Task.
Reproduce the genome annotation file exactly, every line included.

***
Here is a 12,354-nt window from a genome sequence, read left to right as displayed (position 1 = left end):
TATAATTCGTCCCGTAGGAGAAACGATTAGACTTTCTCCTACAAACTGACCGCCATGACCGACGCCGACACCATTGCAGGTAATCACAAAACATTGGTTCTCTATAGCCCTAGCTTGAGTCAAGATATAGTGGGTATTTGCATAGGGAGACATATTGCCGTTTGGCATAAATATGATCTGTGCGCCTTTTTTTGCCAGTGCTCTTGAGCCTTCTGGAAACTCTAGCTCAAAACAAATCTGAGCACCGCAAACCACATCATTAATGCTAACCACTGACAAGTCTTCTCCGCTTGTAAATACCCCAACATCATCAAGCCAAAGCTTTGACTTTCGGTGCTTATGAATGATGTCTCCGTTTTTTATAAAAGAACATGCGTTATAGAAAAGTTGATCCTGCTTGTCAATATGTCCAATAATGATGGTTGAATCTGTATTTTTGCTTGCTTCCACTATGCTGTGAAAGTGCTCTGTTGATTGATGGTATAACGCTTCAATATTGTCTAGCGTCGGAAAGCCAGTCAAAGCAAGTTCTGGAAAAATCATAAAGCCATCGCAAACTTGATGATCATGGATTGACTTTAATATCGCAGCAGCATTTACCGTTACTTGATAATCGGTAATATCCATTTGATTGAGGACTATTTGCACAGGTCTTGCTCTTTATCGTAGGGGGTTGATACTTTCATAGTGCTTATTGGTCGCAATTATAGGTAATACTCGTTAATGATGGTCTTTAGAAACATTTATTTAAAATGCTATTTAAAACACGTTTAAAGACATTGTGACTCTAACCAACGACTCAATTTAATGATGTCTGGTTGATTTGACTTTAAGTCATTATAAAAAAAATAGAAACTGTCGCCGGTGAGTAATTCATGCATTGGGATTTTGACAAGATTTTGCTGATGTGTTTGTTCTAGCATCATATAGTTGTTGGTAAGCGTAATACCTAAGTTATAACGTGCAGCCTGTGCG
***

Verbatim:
Here is a 12,354-nt window from a genome sequence, read left to right as displayed (position 1 = left end):
TATAATTCGTCCCGTAGGAGAAACGATTAGACTTTCTCCTACAAACTGACCGCCATGACCGACGCCGACACCATTGCAGGTAATCACAAAACATTGGTTCTCTATAGCCCTAGCTTGAGTCAAGATATAGTGGGTATTTGCATAGGGAGACATATTGCCGTTTGGCATAAATATGATCTGTGCGCCTTTTTTTGCCAGTGCTCTTGAGCCTTCTGGAAACTCTAGCTCAAAACAAATCTGAGCACCGCAAACCACATCATTAATGCTAACCACTGACAAGTCTTCTCCGCTTGTAAATACCCCAACATCATCAAGCCAAAGCTTTGACTTTCGGTGCTTATGAATGATGTCTCCGTTTTTTATAAAAGAACATGCGTTATAGAAAAGTTGATCCTGCTTGTCAATATGTCCAATAATGATGGTTGAATCTGTATTTTTGCTTGCTTCCACTATGCTGTGAAAGTGCTCTGTTGATTGATGGTATAACGCTTCAATATTGTCTAGCGTCGGAAAGCCAGTCAAAGCAAGTTCTGGAAAAATCATAAAGCCATCGCAAACTTGATGATCATGGATTGACTTTAATATCGCAGCAGCATTTACCGTTACTTGATAATCGGTAATATCCATTTGATTGAGGACTATTTGCACAGGTCTTGCTCTTTATCGTAGGGGGTTGATACTTTCATAGTGCTTATTGGTCGCAATTATAGGTAATACTCGTTAATGATGGTCTTTAGAAACATTTATTTAAAATGCTATTTAAAACACGTTTAAAGACATTGTGACTCTAACCAACGACTCAATTTAATGATGTCTGGTTGATTTGACTTTAAGTCATTATAAAAAAAATAGAAACTGTCGCCGGTGAGTAATTCATGCATTGGGATTTTGACAAGATTTTGCTGATGTGTTTGTTCTAGCATCATATAGTTGTTGGTAAGCGTAATACCTAAGTTATAACGTGCAGCCTGTGCG